August 29 - September 4, 2011

Who will suffer most politically next year from the public anger ignited by the debt battle and its economic fallout?

Answers Votes
President Obama 42%
Congressional Republicans 27%
All incumbents 18%
No one; Americans have a short memory. 11%
Congressional Democrats 2%

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Tagged categories: Economy; Government; Politics

Comment from William (Bill) Crenshaw, (9/2/2011, 6:50 AM)

Both the House and Senate are missing one most important skill. That skill is Leadership. Without Leadership, Strong Leadership, they are doomed to failure. We look to the President to provide that Leadership.

Comment from Carl Thompson, (9/2/2011, 12:18 PM)

When the President talks to the Republican leadership, They come to an agreement, and then the tea party group says no compromise, no new source of income, and the Republicans capitulate to them, who lacks leadership?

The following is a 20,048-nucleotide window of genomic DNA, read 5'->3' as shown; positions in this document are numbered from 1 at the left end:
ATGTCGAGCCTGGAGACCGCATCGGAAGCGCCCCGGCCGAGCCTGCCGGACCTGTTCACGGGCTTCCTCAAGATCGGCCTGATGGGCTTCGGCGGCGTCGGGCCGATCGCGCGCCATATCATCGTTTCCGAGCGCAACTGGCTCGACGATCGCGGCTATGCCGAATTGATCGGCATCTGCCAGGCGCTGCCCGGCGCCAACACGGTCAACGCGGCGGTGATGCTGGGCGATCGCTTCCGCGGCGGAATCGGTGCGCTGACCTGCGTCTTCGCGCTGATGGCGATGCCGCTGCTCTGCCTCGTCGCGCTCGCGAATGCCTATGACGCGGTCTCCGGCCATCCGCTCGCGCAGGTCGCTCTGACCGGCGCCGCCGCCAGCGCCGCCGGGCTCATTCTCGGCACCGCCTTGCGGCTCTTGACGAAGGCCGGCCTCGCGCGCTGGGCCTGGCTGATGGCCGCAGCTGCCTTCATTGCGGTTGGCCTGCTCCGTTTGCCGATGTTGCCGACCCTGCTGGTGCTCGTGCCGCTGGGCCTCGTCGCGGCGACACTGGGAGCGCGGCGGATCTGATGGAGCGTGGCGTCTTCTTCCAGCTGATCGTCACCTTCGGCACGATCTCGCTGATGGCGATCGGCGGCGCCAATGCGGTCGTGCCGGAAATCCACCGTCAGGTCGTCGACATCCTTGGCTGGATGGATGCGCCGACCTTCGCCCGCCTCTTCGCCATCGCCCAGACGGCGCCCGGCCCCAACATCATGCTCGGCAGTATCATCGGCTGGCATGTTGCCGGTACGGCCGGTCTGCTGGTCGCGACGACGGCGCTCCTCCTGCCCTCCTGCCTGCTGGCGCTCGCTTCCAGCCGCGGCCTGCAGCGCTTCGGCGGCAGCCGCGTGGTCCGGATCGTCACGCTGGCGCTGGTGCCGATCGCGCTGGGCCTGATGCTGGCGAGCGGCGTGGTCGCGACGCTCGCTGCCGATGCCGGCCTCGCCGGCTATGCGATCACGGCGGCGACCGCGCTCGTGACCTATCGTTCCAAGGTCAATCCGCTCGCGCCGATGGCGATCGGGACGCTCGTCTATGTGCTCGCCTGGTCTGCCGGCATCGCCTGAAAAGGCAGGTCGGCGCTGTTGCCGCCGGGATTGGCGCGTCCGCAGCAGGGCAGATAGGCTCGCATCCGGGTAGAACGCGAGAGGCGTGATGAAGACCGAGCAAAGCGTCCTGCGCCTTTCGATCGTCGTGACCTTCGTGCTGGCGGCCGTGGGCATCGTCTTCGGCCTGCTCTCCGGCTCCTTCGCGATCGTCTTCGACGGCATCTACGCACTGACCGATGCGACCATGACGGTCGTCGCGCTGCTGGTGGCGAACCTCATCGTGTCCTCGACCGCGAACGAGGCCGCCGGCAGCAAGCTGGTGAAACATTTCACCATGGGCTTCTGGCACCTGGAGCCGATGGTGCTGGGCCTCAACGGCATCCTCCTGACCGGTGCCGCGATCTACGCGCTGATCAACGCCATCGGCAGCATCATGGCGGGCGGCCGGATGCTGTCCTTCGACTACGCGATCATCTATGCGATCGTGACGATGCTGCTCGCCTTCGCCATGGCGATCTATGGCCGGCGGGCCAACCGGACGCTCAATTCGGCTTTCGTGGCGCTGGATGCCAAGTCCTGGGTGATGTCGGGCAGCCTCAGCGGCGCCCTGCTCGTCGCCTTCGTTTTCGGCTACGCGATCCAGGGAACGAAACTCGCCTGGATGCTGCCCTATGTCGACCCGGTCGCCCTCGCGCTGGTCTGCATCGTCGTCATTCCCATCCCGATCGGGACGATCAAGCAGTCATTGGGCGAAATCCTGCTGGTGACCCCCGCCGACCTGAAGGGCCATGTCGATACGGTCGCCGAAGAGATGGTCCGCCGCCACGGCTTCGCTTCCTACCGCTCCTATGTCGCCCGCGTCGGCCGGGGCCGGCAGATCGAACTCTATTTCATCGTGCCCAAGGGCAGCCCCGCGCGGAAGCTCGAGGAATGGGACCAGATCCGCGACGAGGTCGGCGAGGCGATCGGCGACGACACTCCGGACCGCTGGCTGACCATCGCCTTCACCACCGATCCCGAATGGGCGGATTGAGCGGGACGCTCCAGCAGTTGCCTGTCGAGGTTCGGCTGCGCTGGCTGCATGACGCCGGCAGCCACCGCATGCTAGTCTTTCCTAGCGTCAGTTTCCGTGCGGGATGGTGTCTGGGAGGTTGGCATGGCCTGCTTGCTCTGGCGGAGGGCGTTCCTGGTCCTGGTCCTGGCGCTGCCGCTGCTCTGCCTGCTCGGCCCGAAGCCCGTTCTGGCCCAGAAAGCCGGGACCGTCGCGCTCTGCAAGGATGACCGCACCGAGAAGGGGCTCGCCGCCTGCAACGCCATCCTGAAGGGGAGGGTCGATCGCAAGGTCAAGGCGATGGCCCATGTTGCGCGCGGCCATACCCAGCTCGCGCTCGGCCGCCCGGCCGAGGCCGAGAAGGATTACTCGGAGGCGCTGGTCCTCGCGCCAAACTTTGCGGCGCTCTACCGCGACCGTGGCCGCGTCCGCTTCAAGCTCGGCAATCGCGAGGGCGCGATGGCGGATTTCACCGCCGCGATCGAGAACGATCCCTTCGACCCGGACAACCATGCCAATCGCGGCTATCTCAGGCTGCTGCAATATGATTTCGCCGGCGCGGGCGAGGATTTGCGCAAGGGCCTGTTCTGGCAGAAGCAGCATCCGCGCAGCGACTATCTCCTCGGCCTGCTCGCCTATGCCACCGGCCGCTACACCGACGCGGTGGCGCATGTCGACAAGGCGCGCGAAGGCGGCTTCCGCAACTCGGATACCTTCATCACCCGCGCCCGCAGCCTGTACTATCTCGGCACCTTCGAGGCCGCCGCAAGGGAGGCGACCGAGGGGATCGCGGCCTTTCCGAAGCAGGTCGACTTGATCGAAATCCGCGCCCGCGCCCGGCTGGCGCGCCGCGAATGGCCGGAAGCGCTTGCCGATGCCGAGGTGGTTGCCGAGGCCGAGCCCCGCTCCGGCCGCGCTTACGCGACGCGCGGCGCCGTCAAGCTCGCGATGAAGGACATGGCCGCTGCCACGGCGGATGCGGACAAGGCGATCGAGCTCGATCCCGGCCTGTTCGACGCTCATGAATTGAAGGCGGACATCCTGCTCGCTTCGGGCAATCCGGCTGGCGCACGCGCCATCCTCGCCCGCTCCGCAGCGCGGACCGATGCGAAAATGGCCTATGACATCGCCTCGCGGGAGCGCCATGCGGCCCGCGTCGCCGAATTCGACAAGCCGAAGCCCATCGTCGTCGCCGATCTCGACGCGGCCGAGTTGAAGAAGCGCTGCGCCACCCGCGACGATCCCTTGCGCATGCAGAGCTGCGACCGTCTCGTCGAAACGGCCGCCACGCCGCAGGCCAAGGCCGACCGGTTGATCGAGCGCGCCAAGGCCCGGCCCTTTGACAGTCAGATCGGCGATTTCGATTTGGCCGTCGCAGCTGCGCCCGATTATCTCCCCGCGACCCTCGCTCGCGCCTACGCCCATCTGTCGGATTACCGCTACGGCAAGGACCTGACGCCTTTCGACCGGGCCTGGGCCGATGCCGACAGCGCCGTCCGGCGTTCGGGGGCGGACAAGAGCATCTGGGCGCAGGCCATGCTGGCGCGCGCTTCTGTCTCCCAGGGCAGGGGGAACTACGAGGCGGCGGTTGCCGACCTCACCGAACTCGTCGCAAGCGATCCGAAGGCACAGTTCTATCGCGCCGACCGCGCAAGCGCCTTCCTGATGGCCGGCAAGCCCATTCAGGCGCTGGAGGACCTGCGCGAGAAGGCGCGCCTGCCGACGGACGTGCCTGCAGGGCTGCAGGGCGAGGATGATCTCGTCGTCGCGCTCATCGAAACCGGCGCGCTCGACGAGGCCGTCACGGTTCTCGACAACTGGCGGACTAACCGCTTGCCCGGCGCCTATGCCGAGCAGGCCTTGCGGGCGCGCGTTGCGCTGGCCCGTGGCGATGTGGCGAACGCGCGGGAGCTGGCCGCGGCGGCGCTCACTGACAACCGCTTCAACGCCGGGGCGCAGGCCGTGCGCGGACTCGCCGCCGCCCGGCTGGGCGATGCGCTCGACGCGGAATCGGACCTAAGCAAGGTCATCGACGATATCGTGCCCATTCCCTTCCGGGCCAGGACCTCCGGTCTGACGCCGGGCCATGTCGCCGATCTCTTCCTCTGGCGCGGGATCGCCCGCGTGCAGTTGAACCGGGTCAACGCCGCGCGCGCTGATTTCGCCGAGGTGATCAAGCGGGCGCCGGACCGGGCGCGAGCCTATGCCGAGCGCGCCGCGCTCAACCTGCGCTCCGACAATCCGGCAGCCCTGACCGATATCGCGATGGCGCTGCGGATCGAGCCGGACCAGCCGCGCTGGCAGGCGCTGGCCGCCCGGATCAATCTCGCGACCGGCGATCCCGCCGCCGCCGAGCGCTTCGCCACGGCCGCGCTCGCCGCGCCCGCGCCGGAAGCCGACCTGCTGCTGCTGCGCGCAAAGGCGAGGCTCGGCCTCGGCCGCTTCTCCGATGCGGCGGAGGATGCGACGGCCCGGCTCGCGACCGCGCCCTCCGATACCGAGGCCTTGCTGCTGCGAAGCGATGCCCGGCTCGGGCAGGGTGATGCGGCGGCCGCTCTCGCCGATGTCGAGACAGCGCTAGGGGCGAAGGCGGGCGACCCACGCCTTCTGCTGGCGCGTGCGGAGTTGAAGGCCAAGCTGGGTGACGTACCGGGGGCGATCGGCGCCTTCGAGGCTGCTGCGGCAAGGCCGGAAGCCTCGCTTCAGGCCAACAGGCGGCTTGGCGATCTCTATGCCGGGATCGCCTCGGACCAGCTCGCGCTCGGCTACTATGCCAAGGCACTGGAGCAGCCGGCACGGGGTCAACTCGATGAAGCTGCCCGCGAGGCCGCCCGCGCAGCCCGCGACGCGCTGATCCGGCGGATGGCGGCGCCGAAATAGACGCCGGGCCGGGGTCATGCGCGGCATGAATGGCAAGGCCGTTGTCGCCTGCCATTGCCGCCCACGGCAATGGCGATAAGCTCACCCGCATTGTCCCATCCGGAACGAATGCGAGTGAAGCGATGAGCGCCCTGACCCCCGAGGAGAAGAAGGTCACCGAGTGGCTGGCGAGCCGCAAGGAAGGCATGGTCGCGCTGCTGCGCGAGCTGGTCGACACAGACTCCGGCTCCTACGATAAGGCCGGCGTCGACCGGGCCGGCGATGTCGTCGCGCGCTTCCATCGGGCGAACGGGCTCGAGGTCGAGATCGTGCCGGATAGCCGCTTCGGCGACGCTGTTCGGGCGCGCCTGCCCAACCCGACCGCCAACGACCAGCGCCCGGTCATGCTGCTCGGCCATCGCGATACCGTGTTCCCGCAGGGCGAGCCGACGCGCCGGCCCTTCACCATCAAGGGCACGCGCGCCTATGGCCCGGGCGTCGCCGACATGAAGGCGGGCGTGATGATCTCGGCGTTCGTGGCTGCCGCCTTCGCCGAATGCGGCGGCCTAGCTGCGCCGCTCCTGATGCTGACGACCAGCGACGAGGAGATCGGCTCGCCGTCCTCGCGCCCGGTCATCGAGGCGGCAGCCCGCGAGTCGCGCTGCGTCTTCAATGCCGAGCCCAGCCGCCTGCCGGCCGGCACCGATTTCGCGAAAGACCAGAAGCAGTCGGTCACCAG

Comment from James Johnson, (9/6/2011, 12:49 PM)

The President lacks leadership. New income, or higher taxes, would kill what little economy we have. What the President needs to lead in is reducing waste and spending and in reducing job killing red tape. The problem with the President is he has no experience and has surrounded himself with scholars with no real life experience. As a team they haven't a clue as to how to deal with the economy to create jobs. Previous spending has not helped so more spending will lead to more of the same, so that is not the solution. The tea party was not against compromise, in fact they supported Cut, Cap and Balance, which offered a solution, but the democrats were against it just because the idea came from the GOP. The dems are the ones who refused to compromise. Just as with obamacare, when the GOP offered over 1400 amendments, the Dems voted down every one because of their refusal to compromise.

Comment from Jerry Trevino, (9/21/2012, 5:36 PM)